At any rate Eparti, Šilhaha, and their immediate successors lived in troubled times. Rulers of several Mesopotamian states attempted to retake Susa from the Elamites. Several raids are known, particularly those of Gungunum of Larsa, and it was perhaps because of such a raid that Atta-hušu seized power. In fact, there are several indications that he was a usurper: Unlike all his predecessors and successors Atta-hušu was not associated with any other sovereign in the economic and juridical documents. His titles, too, are unusual. Although he called himself “son of the sister of Šilhaha,” it was probably in order to legitimate himself a posteriori; he also bore the title “shepherd of the people of Susa,” which no other dynast during that period assumed, with the exception of a certain Tetep-mada, who may have been his successor.

The name of Siruk-tuh, which appears on a tablet from Šemšarra, permits linkage of Elamite history with Mesopotamian chronology, for he was contemporary with the Assyrian Šamši-Adad I (1813-1781 B.C.E.). But the best-known sukkalmah of the dynasty is Siwe-palar-huppak, who for at least two years was the most powerful person in the Near East. According to the royal archives of Mari, kings as important as Zimri-Lim of Mari and Hammurabi of Babylon addressed him as “father,” while calling each other “brother” and using the word “son” for a king of lesser rank (Charpin and Durand). But the interventions of Siwe-palar-huppak and his brother and successor, Kudu-zuluš, in Mesopotamian affairs (as far away as Aleppo) did not last long (Durand, 1986; idem, 1990; Charpin, 1986; idem, 1990). Siwe-palar-huppak’s suzerainty was broken by an alliance led by Hammurabi, which put an end to Elamite ambitions in Mesopotamia.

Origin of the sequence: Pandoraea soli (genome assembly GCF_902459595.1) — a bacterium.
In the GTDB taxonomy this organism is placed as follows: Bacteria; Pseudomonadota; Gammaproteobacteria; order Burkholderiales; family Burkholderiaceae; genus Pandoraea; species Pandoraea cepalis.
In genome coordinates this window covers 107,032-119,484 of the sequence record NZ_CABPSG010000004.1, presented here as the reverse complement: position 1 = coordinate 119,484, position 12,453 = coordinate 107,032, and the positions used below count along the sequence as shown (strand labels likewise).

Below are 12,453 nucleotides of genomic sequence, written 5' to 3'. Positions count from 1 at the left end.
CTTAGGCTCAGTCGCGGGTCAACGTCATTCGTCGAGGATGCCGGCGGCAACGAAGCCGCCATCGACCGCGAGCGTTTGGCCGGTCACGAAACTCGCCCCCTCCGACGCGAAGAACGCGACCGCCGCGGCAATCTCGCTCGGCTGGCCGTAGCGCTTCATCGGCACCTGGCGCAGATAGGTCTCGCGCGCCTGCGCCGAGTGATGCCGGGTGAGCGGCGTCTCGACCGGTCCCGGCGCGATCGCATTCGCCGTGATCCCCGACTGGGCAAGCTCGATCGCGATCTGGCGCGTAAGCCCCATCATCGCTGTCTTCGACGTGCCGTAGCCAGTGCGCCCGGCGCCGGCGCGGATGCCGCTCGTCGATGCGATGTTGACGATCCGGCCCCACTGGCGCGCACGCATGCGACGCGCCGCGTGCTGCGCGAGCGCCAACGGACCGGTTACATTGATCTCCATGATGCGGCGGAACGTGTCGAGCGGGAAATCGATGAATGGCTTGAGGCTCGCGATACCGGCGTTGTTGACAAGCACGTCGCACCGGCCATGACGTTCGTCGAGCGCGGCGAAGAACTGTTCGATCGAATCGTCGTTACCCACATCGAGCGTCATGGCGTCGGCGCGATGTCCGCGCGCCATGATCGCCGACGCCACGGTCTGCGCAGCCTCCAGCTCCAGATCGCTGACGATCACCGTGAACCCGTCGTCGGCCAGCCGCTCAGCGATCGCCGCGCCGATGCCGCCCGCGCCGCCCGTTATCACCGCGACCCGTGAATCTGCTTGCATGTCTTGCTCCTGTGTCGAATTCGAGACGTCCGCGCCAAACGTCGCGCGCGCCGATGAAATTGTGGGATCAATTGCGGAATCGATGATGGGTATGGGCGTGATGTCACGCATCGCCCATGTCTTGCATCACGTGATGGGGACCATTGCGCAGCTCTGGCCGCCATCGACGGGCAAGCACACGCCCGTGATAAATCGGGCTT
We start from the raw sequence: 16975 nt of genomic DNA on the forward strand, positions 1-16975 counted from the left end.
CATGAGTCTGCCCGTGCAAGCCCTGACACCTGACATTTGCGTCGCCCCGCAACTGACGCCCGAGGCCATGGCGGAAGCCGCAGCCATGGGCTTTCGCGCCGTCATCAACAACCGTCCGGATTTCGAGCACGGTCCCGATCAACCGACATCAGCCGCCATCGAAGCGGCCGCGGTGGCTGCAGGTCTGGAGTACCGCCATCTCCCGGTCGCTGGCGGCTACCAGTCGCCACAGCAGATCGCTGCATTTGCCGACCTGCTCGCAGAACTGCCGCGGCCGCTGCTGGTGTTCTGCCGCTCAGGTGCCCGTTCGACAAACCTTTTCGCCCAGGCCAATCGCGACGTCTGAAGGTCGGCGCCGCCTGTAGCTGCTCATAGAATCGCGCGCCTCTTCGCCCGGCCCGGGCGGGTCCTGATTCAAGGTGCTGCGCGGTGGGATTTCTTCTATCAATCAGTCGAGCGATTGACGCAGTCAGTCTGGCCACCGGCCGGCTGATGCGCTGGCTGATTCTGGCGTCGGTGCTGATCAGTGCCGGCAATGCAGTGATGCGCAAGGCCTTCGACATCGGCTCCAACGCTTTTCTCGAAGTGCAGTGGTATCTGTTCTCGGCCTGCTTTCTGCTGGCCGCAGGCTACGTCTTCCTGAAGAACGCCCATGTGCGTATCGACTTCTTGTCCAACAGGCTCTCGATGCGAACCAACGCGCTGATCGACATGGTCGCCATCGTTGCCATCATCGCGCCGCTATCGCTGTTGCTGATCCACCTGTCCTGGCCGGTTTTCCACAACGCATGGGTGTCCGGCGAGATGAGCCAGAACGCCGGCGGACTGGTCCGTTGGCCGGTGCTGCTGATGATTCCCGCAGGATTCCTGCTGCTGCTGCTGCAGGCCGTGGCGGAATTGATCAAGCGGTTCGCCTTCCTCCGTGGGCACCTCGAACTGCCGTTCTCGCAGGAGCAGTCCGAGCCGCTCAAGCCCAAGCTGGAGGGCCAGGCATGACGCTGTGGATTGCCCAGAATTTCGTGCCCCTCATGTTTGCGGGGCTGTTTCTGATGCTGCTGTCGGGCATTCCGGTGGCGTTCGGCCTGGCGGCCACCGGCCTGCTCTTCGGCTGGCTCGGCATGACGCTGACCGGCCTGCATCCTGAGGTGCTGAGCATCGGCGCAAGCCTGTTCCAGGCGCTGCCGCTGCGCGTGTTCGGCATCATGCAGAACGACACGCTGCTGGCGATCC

The reigns of Kutir-Nahhunte I and his thirteen successors as sukkalmah or sukkal down to Kuk-Našur III, the last known sukkalmah, are documented only in the juridical and economic records from Susa (Scheil, 1930; idem, 1932; idem, 1933; idem, 1939) and in some rare royal inscriptions (Thureau-Dangin, pp. 184-85; Sollberger and Kupper, pp. 262-64). These documents suggest that daily life in Susa and Elam was quite insular. Although no military activity is noted in the documents, it is astonishing that so many royal or princely names are attested at the same time. For example, Kutir-Nahhunte is associated with five potential heirs: Atta-mera-halki, Tata, Lila-irtaš, Temti-Agun, and Kutir-Šilhaha; only the last two, however, attained supreme power, the status of sukkalmah. Following them Kuk-Našur II, a contemporary of Ammisáaduqa, king of Babylon (1646-26 B.C.E.); Temti-raptaš; Simut-wartaš II; Kuduzuluš II; and Sirtuh exercised power in an order that cannot yet be established with certainty, despite association with royal names in the texts. The three last known sukkalmahs, Tan-Uli and his two sons Temti-halki and Kuk-Našur III, all three of whom were styled “son of the sister of Šilhaha,” constituted a group that is linked by no document to its predecessors. These different factors raise the question whether, during the second half of this period, palace intrigues had not replaced international conflicts.